(3) FIVE HUNDRED PESOS (P500.00) as litigation expenses;
(4) TWO THOUSAND PESOS (P2,000.00) as attorney's fees; and
(5) Costs of suit." (p. 22, Rollo.)
The insurer appealed to the Court of Appeals and on March 10, 1981, the latter court rendered a decision the dispositive portion of which reads:
"WHEREFORE, modified in the sense that the amount of moral damages is hereby reduced to P10,000.00, the judgment appealed from is hereby affirmed in all other respects. With costs against the appellant." (p. 25, Rollo.)
It filed a motion for reconsideration, but the same was denied by the Appellate Court on June 11, 1981. Hence, this petition for review.
The only issue in this case is whether Cortez is entitled to a refund of his premium. In affirming the lower court's decision, the Appellate Court made the following observations:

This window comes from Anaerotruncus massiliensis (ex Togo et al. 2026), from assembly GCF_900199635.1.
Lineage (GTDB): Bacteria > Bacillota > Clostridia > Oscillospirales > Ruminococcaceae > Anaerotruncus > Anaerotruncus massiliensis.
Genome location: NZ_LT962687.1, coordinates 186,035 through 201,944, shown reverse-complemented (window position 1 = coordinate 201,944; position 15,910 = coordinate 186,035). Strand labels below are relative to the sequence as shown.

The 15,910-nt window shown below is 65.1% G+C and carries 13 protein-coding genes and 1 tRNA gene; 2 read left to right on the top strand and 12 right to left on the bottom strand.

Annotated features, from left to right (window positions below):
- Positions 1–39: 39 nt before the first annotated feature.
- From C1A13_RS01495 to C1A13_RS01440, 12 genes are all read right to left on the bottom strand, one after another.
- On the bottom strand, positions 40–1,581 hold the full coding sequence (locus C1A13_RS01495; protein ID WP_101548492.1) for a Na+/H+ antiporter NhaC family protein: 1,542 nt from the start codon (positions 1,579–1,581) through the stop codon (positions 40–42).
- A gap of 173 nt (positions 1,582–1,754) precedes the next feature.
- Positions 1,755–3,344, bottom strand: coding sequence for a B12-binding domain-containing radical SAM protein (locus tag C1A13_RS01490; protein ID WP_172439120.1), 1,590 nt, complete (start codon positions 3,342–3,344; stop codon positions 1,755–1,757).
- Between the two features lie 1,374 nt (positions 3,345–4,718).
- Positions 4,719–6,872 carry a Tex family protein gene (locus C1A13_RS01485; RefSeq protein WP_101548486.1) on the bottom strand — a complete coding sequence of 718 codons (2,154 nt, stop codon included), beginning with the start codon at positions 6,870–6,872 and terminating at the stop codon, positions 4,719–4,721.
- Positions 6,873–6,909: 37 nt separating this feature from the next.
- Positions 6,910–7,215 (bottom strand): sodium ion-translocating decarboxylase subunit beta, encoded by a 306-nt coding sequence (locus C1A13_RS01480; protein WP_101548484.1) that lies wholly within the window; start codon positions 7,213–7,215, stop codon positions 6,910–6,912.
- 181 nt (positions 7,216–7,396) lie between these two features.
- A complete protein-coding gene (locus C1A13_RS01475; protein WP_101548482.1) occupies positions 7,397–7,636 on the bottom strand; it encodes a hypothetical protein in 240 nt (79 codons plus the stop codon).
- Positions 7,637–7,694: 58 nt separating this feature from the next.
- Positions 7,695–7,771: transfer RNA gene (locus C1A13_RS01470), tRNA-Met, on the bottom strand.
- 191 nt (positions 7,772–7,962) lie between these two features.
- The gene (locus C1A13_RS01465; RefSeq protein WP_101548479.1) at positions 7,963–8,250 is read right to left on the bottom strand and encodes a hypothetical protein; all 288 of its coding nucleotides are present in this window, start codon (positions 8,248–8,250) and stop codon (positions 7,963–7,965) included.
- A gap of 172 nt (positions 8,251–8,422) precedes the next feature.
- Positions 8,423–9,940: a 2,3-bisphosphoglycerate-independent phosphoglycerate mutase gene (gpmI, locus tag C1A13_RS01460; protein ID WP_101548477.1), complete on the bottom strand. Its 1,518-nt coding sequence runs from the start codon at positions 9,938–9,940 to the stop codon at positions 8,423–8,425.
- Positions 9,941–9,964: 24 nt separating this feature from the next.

In the instant case, the policy was issued on December 25, 1972 and was delivered on January 25, 1973 and the appellee was given by the appellant thru its underwriter Mrs. Margarita Siega a grace period of 30 days from said date within which the premium was to be paid. Record shows that the premium was paid fully on February 21, 1973 or within the grace period. This being so, the policy was already enforceable. The company had sufficient time to examine the result of their medical examination on the person of the appellee. They would not have delivered the policy on January 24, 1973 if the appellee was unacceptable. Moreover, if premiums were to be paid within 90 days then the reckoning period should be the date the policy was delivered and not the date the appellee was physically examined. The 90-day period from the date of physical examination as provided for in the receipts of payment is of' no moment, since said receipts are an integral part of the insurance policy (contract). The official receipts issued by the company's agent can only mean that the company ratified the act of Mrs. Margarita Siega in giving the appellee a grace period of 30 days from January 25, 1973 within which to pay the annual premium.